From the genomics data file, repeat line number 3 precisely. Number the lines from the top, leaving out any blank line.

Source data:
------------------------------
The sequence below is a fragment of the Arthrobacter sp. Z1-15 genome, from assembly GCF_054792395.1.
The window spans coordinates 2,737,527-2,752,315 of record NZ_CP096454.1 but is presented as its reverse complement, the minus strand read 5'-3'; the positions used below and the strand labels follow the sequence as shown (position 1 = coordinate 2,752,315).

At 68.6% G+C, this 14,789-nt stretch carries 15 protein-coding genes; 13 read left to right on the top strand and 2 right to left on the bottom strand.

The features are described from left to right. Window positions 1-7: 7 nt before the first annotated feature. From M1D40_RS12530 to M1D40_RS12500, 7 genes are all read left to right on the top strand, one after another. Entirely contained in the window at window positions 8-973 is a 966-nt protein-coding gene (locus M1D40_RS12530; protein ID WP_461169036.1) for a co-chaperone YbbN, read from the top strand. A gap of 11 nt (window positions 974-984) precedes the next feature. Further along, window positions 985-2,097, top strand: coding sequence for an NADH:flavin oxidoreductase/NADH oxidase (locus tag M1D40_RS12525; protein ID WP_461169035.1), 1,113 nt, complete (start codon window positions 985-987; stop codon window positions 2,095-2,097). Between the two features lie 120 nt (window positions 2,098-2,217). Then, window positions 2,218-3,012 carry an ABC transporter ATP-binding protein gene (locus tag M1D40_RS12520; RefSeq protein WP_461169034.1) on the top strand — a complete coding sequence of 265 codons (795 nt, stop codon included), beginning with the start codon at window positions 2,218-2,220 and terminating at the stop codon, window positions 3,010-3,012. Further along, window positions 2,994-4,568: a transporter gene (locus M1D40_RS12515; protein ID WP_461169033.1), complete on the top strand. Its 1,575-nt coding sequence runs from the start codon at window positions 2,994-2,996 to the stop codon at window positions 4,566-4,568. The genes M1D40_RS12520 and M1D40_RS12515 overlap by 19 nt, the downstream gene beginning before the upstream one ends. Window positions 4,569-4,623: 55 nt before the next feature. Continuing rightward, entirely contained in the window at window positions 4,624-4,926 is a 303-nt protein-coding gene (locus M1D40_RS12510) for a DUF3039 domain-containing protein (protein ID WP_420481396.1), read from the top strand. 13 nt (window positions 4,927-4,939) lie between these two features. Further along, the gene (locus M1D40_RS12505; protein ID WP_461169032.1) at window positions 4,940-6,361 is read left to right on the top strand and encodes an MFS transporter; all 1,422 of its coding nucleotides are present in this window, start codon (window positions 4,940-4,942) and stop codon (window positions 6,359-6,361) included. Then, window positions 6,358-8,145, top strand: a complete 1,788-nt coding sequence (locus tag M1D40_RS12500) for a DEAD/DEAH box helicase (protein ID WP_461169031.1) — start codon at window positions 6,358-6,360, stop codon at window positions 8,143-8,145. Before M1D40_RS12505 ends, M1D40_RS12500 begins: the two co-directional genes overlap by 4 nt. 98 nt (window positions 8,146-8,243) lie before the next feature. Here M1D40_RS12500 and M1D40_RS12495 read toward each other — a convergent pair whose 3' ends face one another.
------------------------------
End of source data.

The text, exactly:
At 68.6% G+C, this 14,789-nt stretch carries 15 protein-coding genes; 13 read left to right on the top strand and 2 right to left on the bottom strand.